Leather boots are a staple for cooler weather and make any outfit look polished. If you buy a higher quality boot in a classic style, you save money over time because you don’t have to keep purchasing it. I have two pairs of leather boots, one black/brown and one cognac, by Bandolino. I’ve been very happy with the quality and they are in great shape for being worn so many times over the years.
Even if your boots are in excellent condition, it doesn’t hurt to give them a nice cleaning and polish once a year. Sometimes leather can dry out a bit, especially after being in storage, so cleaning and polishing is a great idea for keeping the quality up for years to come. Dean from Proper Kid Problems did a great blog post on refurbishing his moccasins, and it inspired me to polish my leather goods.
First things first, you can only polish real leather boots. You can usually tell by the look, feel, and smell of the leather, but if you’re not sure, try looking up the brand and see what it tells you. If it says “leather upper” that means the boot is leather except for the sole, which is a good thing since they won’t wear out quickly and can be worn in wet weather conditions.
Next you need the proper supplies:
• Cloth/Rag for initial cleaning
• Saddle Soap – can find at most grocery / convenience stores. I like the Kiwi brand.
• Cloth that has no texture – the Kiwi Shoe Shine Cloth is perfect for the job.
Step One: Clean the boot with a damp cloth getting off all dirt and debris. If your boots are really dirty, you may need to use a brush to finish the job.
Step Two: After the boots are fairly dry (I waited around 15 minutes), you’ll want to dampen the shoe shine cloth and create a lather with the saddle soap. You’ll want to rub it in evenly on all of the exposed leather parts. You don’t want to scrub very hard, just lightly go over the boot with the soap and cloth.
Step Three: Your boot should be darker from the saddle soap, but will go back to its original color after air drying. I left mine over night.
Waterproofing your boots. This is optional after cleaning and preserving your boots with saddle soap, but if you plan on wearing them in damp/rain/snowy weather, I highly recommend it. I wear my boots all Fall and Winter, which makes them susceptible to salt and water stains. Waterproofing will help guard your boots against the wear and tear that cold and wet weather brings and help them last longer.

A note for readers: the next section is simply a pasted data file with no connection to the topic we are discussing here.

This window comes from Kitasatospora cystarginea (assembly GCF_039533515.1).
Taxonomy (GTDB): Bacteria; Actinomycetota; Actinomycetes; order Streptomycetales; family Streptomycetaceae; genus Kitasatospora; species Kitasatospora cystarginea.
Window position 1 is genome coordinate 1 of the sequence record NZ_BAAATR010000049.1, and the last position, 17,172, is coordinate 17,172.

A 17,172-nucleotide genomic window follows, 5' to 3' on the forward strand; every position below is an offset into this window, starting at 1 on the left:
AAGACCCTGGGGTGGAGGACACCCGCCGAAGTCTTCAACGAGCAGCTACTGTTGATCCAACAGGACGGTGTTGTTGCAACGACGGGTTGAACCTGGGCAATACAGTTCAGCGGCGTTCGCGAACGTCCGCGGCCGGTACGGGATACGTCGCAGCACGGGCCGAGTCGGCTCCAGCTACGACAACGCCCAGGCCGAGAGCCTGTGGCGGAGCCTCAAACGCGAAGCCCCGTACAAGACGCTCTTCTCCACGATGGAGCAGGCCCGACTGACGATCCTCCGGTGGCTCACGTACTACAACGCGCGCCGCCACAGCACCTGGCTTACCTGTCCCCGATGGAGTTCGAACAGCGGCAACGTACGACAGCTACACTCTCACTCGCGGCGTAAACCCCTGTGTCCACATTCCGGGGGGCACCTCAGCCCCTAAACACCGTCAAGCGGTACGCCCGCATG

• Cloth with no texture – Kiwi Shoe Shine cloth comes in a two-pack so I used the extra one for this step.
* The Clark’s Spray I found in-store
Step One: You’ll want to test whichever method you are using (wax or spray) on the boot in a small area before covering more of the leather to see how it reacts. I put a small amount on the inside to see if it altered the color of my boot. After seeing that it did not after it had dried, I proceeded to waterproof my boots.
Step Two: I took the cloth and got some wax on it and started rubbing it onto the leather. It does leave it looking slightly waxy at first, so I decided to only do the bottom portion of my boot where it is most vulnerable to salt stains.
Step Three: After I let it dry, I used the waterproofing spray to finish the job. You can use either just the wax or just the spray, but you’ll need two coats as recommended. I decided to use one of each for no particular reason except I had both and wanted to try it.
I should have taken before and after pictures, but I did it mainly at night and didn’t have the best lighting. The difference may be subtle since my boots were both in fairly good condition, but I can see a big improvement as the process helped hydrate my boots making them look brand-new again. I also feel better wearing them this winter knowing they are better protected against the elements than they were previously. Remember – taking good care of what you already own will help it last for years to come.